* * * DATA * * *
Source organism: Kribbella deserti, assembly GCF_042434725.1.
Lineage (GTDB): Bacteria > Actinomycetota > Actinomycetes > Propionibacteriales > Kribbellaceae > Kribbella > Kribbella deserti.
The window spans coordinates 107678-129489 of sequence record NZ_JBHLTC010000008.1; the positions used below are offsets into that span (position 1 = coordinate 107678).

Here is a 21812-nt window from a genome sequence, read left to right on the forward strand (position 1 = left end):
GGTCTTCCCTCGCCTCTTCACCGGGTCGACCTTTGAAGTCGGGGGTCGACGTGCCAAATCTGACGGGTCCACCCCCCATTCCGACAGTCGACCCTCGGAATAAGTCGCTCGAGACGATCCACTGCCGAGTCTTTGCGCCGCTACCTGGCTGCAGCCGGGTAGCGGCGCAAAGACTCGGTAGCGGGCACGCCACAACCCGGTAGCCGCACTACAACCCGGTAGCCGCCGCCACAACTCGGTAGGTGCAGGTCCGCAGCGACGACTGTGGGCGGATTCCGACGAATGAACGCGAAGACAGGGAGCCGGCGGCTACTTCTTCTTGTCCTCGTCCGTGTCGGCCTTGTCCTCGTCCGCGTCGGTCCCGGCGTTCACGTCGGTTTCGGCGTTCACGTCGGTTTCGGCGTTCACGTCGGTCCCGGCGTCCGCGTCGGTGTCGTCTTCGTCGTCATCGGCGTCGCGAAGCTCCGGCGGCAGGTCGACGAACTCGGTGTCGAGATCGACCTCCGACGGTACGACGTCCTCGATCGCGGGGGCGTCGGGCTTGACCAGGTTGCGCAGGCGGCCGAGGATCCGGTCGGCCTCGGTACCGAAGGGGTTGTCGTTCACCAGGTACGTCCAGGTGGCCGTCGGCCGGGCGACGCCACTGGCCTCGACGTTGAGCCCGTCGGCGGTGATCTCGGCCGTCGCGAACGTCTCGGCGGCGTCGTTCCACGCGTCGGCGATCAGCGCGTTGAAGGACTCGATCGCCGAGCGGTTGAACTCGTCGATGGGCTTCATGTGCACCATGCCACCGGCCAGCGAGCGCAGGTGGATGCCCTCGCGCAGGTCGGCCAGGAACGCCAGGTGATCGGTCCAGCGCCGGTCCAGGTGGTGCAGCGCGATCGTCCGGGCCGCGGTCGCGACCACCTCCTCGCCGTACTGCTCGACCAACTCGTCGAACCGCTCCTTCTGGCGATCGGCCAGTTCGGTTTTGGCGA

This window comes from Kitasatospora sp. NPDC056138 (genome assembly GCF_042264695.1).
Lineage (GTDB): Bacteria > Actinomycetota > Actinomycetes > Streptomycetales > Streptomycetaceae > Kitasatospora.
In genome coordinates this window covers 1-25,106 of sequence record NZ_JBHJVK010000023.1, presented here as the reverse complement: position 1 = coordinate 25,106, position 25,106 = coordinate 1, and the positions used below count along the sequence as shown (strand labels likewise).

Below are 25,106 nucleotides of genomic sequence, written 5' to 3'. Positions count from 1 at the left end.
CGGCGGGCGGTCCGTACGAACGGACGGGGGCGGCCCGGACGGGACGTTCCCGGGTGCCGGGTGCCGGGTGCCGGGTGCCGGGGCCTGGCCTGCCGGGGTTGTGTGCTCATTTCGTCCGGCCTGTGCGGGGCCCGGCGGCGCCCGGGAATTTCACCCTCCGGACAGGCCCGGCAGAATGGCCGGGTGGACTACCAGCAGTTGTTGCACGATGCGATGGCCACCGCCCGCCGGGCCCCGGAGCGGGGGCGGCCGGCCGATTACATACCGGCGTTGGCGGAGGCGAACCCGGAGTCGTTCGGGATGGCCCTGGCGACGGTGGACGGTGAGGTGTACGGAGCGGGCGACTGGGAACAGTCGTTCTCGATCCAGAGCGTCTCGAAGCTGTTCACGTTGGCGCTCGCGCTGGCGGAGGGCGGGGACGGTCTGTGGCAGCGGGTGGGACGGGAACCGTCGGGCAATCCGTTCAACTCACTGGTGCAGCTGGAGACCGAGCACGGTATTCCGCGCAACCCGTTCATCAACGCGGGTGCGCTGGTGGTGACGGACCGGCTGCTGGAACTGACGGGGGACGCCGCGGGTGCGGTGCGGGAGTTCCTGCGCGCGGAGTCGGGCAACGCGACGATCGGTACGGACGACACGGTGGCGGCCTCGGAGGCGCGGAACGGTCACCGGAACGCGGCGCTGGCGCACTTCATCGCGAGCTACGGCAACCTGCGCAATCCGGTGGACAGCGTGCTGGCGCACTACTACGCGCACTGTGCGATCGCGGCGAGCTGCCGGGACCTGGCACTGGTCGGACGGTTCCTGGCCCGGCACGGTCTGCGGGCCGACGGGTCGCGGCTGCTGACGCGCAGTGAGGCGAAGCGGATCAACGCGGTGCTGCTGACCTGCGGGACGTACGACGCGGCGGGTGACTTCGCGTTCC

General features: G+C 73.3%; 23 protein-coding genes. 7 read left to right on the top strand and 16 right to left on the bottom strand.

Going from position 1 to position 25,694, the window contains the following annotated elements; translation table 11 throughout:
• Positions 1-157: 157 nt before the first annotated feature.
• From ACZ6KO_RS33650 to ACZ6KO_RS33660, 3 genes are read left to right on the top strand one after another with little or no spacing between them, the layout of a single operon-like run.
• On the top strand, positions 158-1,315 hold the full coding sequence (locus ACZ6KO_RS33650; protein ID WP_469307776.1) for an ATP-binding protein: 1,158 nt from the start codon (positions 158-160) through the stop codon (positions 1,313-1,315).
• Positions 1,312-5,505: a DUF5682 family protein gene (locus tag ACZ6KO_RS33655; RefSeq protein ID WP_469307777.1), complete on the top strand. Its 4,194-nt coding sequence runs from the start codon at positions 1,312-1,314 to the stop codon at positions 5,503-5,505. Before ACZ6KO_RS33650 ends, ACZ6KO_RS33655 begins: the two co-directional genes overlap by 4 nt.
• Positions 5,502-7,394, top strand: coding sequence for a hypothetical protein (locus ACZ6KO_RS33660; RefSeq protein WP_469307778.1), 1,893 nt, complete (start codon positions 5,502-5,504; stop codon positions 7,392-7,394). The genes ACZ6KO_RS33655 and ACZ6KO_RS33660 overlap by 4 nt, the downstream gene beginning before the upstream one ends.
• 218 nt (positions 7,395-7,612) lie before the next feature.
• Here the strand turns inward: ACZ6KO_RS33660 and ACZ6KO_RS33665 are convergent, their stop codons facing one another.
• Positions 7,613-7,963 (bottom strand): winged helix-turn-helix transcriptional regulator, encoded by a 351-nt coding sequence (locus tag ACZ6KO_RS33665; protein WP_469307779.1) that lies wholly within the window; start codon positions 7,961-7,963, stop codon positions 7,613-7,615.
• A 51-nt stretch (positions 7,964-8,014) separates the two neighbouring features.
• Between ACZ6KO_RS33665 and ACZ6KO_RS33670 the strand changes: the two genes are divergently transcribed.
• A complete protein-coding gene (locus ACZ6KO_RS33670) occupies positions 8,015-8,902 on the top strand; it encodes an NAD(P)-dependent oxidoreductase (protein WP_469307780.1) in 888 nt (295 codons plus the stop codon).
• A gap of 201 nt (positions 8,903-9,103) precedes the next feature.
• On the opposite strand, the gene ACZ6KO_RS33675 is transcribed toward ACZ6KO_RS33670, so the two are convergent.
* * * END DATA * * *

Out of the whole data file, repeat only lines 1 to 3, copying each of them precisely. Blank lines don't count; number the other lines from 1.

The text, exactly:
Source organism: Kribbella deserti, assembly GCF_042434725.1.
Lineage (GTDB): Bacteria > Actinomycetota > Actinomycetes > Propionibacteriales > Kribbellaceae > Kribbella > Kribbella deserti.
The window spans coordinates 107678-129489 of sequence record NZ_JBHLTC010000008.1; the positions used below are offsets into that span (position 1 = coordinate 107678).